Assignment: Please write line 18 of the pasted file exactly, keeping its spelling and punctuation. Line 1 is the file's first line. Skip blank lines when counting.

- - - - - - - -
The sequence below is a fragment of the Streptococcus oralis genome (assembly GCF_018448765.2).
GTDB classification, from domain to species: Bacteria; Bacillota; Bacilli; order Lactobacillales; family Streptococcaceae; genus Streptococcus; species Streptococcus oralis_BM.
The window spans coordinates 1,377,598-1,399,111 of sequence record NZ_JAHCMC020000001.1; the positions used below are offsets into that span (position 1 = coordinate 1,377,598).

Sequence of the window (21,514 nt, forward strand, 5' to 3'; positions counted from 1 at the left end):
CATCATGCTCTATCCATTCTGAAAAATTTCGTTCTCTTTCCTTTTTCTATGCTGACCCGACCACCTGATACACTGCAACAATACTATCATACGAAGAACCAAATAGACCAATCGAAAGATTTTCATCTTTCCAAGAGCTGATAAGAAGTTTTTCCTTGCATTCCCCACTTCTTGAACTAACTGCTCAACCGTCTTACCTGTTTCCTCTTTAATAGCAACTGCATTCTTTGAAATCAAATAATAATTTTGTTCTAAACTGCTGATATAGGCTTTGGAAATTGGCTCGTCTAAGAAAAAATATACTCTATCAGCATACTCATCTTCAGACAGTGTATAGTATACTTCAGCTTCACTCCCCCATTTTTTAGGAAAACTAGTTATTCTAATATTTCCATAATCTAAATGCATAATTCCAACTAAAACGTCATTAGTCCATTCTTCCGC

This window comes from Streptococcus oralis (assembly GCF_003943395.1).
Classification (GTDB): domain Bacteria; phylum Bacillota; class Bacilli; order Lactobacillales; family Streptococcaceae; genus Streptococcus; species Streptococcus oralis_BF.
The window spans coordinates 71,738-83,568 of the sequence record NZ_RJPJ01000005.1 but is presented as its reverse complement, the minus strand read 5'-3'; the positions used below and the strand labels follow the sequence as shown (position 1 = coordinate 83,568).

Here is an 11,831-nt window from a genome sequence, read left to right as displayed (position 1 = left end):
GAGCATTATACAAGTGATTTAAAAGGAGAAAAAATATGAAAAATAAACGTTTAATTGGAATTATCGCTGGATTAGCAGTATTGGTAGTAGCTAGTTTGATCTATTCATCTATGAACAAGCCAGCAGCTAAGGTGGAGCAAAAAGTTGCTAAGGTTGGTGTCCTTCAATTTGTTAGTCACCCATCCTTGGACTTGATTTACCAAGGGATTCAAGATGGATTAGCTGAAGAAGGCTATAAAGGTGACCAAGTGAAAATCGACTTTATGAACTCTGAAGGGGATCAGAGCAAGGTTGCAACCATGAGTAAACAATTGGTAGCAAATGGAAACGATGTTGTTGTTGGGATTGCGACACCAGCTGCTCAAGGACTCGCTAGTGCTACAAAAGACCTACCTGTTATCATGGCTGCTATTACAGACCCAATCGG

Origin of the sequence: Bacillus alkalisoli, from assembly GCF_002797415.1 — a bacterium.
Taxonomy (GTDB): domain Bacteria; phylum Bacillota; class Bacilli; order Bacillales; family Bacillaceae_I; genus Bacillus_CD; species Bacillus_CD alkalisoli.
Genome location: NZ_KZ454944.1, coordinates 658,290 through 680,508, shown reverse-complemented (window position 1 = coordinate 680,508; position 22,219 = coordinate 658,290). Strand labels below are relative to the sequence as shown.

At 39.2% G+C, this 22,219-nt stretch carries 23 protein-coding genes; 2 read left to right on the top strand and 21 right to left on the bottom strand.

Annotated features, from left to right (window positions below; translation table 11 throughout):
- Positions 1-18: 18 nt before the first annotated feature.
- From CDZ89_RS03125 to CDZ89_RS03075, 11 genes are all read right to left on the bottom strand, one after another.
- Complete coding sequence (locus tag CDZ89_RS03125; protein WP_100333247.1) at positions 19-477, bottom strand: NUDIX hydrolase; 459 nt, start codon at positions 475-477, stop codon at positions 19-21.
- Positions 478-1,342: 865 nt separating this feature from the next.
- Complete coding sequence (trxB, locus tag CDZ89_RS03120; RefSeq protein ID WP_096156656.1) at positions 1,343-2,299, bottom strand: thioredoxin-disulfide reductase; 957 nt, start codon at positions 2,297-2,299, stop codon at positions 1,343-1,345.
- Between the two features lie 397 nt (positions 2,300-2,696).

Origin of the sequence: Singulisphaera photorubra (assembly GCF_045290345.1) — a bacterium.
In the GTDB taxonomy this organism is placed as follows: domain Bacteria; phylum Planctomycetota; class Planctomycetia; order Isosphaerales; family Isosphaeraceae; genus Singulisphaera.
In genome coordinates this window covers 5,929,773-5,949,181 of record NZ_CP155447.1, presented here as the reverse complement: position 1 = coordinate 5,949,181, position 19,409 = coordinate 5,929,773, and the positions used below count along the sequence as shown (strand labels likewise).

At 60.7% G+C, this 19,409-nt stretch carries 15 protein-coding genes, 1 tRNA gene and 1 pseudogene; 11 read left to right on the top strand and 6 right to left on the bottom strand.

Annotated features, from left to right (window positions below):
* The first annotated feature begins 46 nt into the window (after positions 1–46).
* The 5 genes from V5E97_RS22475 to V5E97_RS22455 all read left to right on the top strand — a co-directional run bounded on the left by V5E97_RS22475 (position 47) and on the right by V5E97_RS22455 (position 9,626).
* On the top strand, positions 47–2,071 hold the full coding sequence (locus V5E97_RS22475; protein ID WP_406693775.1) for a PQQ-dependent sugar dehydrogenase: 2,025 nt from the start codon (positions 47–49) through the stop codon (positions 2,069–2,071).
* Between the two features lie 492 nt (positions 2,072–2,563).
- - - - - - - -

- Complete coding sequence (locus tag CDZ89_RS03125; protein WP_100333247.1) at positions 19-477, bottom strand: NUDIX hydrolase; 459 nt, start codon at positions 475-477, stop codon at positions 19-21.